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If you're receiving Social Security benefits
If you’ve received Social Security for at least four months before age 65, you’ll automatically get Medicare Part A and Part B when you turn 65. You’ll have the option to delay Part B if you have other qualifying health coverage.
If you’ve applied for Social Security, but you haven’t gotten benefits for that long, you’ll automatically be enrolled in Medicare Part A when you become eligible for Medicare. You’ll have to apply for Part B.
If you're not getting Social Security yet
If you aren't receiving Social Security yet, you can apply for Medicare once you're eligible in one of three ways:
The online application typically takes less than 10 minutes. Visiting a local Social Security office could mean waiting in a long line, and the Social Security Administration encourages people not to show up without an appointment.
If you're disabled and under age 65
Medicare is also available to younger people who get Social Security disability benefits, or SSDI. Usually, they’re enrolled in Medicare automatically after 24 months of disability benefit eligibility.
» MORE: Who qualifies for Medicare?
Compare Medigap plans
People who have Lou Gehrig’s disease, also known as amyotrophic lateral sclerosis or ALS, automatically receive Medicare coverage the same month they get their first disability check. People with kidney failure, or end-stage renal disease, can apply for Medicare, with coverage typically starting on the first day of the fourth month of dialysis treatments. Retroactive start dates are common, going back as many as 12 months. If certain conditions are met, the waiting period may be waived.
People with end-stage renal disease getting a kidney transplant are eligible for Medicare the month they’re admitted for the transplant or for pre-transplant services.
When to sign up for Medicare
If you’re not enrolled automatically, you should sign up in the three months before your 65th birthday. That way, coverage will start on the first day of your birthday month (unless you were born on the first day of the month, in which case coverage begins on the first day of the prior month).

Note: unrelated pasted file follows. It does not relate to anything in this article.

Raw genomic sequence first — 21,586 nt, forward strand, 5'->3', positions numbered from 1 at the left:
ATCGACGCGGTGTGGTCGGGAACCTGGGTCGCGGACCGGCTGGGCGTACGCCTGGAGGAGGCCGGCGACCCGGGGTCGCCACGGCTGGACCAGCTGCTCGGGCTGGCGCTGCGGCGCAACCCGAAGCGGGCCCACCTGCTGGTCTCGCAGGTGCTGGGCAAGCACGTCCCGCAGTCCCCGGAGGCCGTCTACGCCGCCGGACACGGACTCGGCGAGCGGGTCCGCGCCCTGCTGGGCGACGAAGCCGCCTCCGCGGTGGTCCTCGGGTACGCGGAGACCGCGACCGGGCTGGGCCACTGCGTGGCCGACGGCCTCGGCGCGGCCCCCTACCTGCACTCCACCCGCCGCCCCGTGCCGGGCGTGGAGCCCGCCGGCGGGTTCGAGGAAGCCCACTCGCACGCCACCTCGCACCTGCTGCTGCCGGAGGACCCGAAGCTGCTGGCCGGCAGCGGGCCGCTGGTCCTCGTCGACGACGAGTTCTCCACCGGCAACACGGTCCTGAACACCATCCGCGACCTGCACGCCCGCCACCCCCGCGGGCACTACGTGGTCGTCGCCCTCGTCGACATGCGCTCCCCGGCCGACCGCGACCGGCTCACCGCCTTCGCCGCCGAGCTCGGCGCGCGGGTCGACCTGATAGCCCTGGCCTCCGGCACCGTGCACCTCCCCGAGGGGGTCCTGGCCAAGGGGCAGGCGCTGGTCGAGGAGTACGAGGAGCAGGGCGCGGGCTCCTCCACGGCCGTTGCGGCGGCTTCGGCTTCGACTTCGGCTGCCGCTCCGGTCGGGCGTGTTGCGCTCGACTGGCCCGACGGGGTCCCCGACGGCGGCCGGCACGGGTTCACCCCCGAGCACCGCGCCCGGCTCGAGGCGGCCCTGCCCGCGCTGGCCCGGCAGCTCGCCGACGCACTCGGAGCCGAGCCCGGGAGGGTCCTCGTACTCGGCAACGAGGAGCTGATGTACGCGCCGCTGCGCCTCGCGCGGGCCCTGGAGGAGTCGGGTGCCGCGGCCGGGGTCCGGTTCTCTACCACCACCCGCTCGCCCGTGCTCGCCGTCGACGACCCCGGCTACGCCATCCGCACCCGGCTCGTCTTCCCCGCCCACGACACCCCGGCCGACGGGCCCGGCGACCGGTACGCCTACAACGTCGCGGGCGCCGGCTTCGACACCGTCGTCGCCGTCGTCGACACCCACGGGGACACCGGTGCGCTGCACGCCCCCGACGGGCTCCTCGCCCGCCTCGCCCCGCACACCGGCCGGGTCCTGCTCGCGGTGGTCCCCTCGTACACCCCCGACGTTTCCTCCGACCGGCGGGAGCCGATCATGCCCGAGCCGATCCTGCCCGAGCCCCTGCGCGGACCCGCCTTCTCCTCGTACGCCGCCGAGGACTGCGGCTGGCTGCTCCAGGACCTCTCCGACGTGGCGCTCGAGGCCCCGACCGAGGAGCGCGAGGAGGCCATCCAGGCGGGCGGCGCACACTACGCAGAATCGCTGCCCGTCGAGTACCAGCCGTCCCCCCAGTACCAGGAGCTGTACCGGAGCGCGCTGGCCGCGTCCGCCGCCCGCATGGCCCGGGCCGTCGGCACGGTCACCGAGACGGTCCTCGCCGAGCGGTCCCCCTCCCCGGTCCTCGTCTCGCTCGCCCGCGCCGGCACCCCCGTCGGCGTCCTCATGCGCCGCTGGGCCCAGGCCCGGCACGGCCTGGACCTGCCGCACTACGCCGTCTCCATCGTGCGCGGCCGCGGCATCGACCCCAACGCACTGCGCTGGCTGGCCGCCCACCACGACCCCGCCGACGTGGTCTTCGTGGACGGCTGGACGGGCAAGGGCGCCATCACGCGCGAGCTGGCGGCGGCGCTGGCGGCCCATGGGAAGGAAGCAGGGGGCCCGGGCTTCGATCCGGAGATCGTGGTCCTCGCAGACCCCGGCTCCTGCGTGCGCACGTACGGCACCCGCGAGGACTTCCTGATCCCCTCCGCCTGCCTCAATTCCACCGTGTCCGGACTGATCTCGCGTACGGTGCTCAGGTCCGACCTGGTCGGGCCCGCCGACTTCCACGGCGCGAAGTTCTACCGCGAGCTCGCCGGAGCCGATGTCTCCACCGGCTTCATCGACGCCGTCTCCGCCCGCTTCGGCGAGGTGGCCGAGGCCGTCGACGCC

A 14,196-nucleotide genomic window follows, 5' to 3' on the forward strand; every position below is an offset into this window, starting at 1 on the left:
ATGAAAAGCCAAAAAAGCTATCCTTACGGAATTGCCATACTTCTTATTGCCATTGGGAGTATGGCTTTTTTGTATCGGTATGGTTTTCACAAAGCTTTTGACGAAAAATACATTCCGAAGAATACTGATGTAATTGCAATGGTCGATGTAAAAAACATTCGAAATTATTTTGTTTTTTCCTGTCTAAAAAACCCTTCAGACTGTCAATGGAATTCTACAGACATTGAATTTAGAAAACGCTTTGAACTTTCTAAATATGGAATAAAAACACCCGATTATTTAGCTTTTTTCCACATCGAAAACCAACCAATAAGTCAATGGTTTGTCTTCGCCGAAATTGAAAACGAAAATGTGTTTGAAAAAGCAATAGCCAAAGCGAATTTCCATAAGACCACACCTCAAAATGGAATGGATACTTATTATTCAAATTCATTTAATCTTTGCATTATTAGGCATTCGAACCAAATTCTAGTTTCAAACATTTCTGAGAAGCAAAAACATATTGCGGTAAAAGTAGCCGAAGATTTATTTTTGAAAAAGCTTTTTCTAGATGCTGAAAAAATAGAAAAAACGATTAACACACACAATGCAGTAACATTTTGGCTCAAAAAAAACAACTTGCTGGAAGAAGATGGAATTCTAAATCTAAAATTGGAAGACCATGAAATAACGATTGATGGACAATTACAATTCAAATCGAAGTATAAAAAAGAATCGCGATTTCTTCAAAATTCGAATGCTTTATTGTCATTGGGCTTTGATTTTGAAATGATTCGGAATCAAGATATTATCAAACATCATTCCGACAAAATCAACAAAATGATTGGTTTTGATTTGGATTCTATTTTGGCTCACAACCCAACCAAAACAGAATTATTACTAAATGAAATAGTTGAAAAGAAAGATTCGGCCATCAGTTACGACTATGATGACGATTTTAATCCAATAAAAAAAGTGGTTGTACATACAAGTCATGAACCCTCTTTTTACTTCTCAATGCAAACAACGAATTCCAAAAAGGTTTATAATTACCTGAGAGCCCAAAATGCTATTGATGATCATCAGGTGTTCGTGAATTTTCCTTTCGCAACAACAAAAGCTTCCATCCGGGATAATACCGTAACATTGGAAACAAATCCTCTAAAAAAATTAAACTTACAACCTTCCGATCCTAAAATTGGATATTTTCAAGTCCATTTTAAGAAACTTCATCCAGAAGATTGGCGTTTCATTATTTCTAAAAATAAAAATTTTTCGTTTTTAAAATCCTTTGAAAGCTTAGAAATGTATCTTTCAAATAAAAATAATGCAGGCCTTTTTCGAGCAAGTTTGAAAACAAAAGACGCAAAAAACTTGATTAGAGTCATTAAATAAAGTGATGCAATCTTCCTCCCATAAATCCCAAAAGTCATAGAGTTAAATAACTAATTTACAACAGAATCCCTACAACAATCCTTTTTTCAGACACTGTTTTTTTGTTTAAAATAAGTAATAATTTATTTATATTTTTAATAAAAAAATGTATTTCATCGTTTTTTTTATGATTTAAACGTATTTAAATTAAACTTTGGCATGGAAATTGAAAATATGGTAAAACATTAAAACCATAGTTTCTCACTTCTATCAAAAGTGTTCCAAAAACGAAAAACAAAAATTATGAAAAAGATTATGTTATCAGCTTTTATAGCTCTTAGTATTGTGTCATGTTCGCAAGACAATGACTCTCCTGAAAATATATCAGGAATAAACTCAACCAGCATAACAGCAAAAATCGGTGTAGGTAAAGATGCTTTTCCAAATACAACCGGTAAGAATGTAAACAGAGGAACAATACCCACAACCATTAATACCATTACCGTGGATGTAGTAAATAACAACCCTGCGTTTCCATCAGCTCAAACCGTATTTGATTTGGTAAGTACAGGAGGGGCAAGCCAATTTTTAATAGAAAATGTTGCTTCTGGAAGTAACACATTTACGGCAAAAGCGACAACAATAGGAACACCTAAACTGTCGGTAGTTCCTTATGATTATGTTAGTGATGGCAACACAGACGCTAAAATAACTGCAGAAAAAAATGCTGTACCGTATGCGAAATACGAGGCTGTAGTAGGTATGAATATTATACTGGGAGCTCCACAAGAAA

You technically have seven months around your 65th birthday to enroll: the three months before your birthday month, your birthday month and the three months after. This is called your initial enrollment period. If your birthday is the first of the month, your initial enrollment period includes the four months before your birthday month and two months after.
If you wait until your birthday month or the three months afterward to apply for Medicare, your coverage will start the following month. If you miss your initial window, you will need to sign up during Medicare's general enrollment period. However, you may be subject to a permanent penalty unless you have continuous coverage from a large employer group health insurance plan.
Applying during the general enrollment period
If you don't apply during your initial enrollment period for Parts A and B and you're not eligible for a special enrollment period, you'll have to wait for Medicare's general enrollment period to sign up. This is different from the annual open enrollment period, which runs from Oct. 15 to Dec. 7 each year.
The general enrollment period runs from Jan. 1 to March 31 every year. Coverage doesn't start until the month after you sign up, and late penalties may apply. You will also pay for any health costs you incur during the time you were uninsured before your coverage begins.
Medicare late enrollment penalties
If you’re not automatically enrolled in Medicare and you don’t apply on time, you may face late enrollment fees:
Medicare Part A: If you must buy Part A and you don’t purchase it during your initial enrollment period, you may owe 10% more than the monthly premium for twice the time period you didn’t sign up.
Medicare Part B: If you don’t sign up for Part B during your initial enrollment period, your monthly premium increases 10% for each 12-month period that you went without Part B coverage. This is a permanent penalty as long as you have Part B.
Medicare Part D: If you go without Medicare drug coverage or other creditable prescription drug coverage for 63 or more days once your initial enrollment period ends, you'll be assessed a permanent penalty for as long as you have Medicare drug coverage. The penalty is calculated as 1% of the “national base beneficiary premium” multiplied by the number of full months you weren’t covered. (There is no cap. If you don’t think you need Part D for 72 months, that’s a 72% penalty.) Your exact penalty amount is recalculated each year.
What happens after you sign up for Medicare
After you sign up for Medicare, you’ll be mailed a Medicare welcome kit explaining how Parts A and B work and how to shop for additional coverage. You’ll also get your red, white and blue Medicare card. (Don’t throw it away — it’s not junk mail.)
The date your coverage starts will depend on when you sign up for Medicare:
When you sign up
When your Medicare coverage starts
Before the month of your 65th birthday.*
The month you turn 65.
The month you turn 65 or during the three months after.
The next month.
During the general enrollment period, which runs Jan. 1 to March 31 each year.
The month after you sign up.
During a special enrollment period.
The next month.
*If your birthday is on the first of the month, your coverage will start on the first day of the month before your birthday month. For example, if you turn 65 on Aug. 1, your coverage will start July 1.
Coverage always starts on the first day of the month. If you’re unsure of when you can sign up for Medicare, check your specific situation with Medicare directly.
What Medicare covers
Medicare covers a lot of things — but not everything. Find out where Medicare stands in the following areas: